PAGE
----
A microcosm of seventeenth century life - both spiritual and temporal- was to be found in the adjoining boroughs of Southward and Rotherhithe. Southwark Church was quite important and influential at this time, but it also attracted many outspoken dissenters within its parochial boundary, who could not attempt the official line of the Anglican church.
London in the early seventeenth century was not only the seat of government and religious authority; it was a very important centre for trade and commerce as well as being a flourishing port. The interflow of people in this post-Reformation upheaval, both here, and on the continent, led to an interchange of ideas and communication between those non-conformists who were finding it increasingly more difficult to live by their religious convictions, and still become accepted as members of the community. They were at a time when anyone with maverick views on a biblical interpretation could quite easily become subject to torture, incarceration for a long period of time, or even death at the stake by burning.
The everyday hustle of ships and travellers on the Thames must have caused some of those ecclesiastical 'outcasts' to reach the conclusion that their better prospects lay in transmigration to the New World. Their opportunity for the implementation of this dream lay within the adjoining parish of Rotherhithe where there lived a very experienced sea captain - and no doubt spiritual sympathiser to boot- called Christopher Jones. Christopher Jones is buried at Saint Mary's church adjacent to The Mayflower. He selected his crew, again from local mariners, and this amalgamation of professional seafarers, and spiritual idealists resulted in the 'pilgrimage by the sea' of the 'Mayflower', a story of an adventure about bravery, total commitment and religious stoicism.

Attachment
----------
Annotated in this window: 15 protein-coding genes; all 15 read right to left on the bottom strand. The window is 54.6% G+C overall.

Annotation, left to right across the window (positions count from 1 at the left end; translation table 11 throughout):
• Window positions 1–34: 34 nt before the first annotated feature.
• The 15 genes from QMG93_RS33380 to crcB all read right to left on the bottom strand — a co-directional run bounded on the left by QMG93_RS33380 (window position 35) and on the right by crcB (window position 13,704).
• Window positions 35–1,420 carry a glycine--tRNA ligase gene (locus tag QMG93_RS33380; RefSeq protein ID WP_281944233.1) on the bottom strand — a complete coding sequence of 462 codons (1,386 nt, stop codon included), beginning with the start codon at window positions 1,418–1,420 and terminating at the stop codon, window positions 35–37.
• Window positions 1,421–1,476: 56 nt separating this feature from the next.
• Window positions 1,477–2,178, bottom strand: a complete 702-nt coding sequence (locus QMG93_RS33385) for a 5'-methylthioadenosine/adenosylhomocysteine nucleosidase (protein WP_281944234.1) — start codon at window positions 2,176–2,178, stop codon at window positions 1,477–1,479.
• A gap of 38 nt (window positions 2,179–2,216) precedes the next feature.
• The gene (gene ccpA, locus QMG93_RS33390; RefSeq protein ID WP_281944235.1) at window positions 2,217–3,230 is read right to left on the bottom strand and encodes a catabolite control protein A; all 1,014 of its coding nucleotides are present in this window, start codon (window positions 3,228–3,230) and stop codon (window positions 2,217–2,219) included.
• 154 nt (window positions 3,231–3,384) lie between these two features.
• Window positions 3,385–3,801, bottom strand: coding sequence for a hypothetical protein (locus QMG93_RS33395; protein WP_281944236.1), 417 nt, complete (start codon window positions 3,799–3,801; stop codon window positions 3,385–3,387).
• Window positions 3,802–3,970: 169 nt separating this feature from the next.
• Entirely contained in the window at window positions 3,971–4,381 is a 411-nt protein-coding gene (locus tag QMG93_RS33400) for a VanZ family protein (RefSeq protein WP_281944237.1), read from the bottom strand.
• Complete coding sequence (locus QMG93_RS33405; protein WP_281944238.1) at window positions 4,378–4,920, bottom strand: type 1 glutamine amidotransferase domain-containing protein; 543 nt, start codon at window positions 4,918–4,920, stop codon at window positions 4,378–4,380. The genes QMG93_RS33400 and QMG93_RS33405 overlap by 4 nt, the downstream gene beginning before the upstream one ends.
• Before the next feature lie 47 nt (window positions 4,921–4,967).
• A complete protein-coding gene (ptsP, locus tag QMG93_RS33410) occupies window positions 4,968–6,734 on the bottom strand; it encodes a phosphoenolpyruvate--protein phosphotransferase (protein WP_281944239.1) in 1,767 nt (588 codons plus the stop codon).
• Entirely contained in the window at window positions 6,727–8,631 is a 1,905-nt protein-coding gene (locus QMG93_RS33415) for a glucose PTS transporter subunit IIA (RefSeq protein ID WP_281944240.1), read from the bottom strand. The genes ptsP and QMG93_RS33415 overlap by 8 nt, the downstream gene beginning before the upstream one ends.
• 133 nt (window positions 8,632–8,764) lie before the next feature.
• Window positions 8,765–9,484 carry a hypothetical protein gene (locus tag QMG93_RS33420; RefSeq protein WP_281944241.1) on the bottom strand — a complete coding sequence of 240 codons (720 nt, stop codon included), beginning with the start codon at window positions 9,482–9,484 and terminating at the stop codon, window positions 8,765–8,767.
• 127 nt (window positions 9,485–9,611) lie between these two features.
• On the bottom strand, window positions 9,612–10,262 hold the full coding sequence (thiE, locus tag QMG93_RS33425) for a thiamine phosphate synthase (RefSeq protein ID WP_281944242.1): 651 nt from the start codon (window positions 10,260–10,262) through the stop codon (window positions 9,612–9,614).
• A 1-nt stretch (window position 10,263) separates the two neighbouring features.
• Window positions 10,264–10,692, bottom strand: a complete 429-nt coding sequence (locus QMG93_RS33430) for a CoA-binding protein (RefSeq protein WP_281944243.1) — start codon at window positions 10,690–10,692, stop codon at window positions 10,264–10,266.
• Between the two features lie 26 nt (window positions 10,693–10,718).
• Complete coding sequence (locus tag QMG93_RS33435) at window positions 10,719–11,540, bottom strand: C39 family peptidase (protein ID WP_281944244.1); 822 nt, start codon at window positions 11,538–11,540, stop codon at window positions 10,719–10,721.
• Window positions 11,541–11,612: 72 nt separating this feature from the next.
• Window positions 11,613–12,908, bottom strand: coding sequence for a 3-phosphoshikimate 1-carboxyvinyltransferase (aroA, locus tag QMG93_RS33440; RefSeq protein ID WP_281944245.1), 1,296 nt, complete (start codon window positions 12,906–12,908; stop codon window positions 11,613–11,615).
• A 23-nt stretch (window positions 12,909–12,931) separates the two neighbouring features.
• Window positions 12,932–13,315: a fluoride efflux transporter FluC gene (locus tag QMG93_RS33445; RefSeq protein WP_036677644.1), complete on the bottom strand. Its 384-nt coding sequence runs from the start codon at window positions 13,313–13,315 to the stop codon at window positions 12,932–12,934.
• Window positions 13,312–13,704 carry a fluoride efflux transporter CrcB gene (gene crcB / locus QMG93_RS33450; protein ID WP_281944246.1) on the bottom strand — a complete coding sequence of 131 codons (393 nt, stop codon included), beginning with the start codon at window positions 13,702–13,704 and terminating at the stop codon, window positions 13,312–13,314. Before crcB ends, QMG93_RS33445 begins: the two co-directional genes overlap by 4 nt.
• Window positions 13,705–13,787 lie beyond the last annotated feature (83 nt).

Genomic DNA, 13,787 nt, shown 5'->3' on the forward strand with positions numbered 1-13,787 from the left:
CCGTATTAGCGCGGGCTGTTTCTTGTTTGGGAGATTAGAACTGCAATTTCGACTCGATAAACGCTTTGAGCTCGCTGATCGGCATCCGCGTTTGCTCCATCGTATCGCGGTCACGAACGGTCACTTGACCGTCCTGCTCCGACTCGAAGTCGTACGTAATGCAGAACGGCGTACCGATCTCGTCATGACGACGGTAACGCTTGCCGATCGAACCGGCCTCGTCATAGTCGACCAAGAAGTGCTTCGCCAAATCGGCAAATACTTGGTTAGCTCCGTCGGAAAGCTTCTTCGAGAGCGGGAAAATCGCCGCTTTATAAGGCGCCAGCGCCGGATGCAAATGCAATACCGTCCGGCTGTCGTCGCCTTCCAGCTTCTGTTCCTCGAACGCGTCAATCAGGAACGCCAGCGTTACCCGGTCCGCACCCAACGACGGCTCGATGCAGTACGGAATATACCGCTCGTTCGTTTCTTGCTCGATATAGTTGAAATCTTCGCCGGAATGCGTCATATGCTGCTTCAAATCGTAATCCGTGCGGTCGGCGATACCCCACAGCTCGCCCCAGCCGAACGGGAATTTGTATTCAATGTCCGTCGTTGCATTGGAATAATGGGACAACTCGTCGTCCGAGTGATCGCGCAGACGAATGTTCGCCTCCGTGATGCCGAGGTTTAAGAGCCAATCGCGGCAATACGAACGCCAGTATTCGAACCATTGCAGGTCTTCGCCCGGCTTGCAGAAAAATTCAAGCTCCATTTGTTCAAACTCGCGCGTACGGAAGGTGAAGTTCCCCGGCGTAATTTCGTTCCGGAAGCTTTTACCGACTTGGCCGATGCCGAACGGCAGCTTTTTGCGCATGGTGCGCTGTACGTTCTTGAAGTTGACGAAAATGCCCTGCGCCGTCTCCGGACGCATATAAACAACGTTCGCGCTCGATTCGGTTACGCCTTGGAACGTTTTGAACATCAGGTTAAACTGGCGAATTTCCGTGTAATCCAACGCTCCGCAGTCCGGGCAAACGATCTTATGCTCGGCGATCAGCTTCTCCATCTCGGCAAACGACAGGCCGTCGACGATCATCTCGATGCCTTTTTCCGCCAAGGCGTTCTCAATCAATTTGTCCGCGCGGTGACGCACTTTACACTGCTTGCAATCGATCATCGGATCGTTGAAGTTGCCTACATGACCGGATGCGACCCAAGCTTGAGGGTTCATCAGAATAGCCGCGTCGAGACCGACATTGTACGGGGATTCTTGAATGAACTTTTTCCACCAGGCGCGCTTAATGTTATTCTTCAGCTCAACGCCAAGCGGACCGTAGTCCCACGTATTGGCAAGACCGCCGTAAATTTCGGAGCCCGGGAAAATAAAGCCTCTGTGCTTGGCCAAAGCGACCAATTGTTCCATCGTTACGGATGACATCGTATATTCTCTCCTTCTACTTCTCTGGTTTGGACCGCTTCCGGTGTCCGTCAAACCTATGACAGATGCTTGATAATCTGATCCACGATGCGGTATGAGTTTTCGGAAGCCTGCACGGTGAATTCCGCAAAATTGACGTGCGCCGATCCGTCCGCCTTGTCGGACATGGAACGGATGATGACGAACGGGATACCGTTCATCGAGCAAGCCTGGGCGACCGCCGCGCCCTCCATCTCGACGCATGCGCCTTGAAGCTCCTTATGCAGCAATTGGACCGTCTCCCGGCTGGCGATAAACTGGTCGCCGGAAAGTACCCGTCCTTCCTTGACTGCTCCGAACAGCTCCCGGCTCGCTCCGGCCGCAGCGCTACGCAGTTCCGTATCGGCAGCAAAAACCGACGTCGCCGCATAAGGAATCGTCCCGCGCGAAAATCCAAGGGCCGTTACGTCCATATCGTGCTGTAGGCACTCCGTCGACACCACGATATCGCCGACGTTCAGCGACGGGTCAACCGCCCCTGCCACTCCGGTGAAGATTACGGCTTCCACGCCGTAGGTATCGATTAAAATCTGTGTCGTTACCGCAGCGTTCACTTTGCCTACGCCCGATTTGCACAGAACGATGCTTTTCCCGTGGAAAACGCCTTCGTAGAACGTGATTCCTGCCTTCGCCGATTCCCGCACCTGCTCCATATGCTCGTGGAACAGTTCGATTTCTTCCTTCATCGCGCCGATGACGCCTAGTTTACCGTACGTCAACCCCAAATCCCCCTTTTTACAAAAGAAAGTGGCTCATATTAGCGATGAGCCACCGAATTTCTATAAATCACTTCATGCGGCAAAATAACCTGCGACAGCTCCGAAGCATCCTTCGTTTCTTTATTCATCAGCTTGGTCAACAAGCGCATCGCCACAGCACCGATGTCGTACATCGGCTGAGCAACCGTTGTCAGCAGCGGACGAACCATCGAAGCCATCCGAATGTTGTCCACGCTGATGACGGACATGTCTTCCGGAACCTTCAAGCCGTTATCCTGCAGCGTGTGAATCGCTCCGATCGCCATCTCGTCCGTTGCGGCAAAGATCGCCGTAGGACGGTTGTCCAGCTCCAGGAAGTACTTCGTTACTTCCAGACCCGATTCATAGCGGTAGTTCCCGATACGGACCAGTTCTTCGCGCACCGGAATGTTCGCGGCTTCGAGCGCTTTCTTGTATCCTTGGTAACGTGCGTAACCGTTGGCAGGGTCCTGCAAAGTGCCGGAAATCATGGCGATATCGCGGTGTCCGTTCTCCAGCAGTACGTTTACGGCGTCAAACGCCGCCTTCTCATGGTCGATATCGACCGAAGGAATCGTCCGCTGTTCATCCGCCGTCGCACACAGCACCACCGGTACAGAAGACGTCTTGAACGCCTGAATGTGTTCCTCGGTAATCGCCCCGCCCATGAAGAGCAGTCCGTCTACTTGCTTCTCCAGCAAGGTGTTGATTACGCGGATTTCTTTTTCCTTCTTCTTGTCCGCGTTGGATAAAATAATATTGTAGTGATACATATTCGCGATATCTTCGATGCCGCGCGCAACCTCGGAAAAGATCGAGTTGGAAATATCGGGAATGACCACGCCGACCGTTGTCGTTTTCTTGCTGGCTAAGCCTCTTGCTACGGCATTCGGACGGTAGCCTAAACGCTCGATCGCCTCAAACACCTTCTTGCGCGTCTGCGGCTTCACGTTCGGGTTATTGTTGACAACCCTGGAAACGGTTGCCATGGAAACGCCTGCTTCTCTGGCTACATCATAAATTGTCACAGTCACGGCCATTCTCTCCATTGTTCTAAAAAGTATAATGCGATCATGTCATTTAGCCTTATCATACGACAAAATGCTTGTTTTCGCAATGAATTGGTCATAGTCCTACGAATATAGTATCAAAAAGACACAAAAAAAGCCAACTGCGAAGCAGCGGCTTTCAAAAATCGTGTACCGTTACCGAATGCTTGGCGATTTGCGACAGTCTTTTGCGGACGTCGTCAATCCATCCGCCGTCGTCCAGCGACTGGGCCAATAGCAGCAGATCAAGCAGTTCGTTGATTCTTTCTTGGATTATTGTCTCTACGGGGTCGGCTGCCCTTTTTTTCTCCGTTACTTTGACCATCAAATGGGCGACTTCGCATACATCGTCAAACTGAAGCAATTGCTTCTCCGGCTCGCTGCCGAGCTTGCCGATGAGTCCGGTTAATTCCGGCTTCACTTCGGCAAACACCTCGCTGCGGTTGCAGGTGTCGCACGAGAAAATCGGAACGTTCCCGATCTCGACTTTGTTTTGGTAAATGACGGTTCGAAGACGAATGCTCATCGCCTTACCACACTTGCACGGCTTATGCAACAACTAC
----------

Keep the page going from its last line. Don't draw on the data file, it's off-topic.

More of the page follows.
Rumour has it, to avoid paying mooring taxes Christopher Jones tied up alongside the Mayflower pub and the passengers boarded the ship, which then sailed to Plymouth to pick up the remaining passengers before their voyage to America.
The one hundred and two passengers and crew, setting out from their last port of call at Plymouth, on the 6th September 1620, were embarking on a journey which would appear to be the most daunting and perilous by modern nautical standards. Their sailing vessel, already past its prime, and which was to be their home for the next 106 days, was about ninety feet long, twenty five feet across the beam, and twelve and a half feet deep. The weather was going to worsen as winter approached and the cramped, unhygienic living accommodation was accompanied by a deadly virus for which there was no immediate cure or medication, save only perhaps, for their undying commitment to the Bible, the power or prayer, and their fervent belief in God.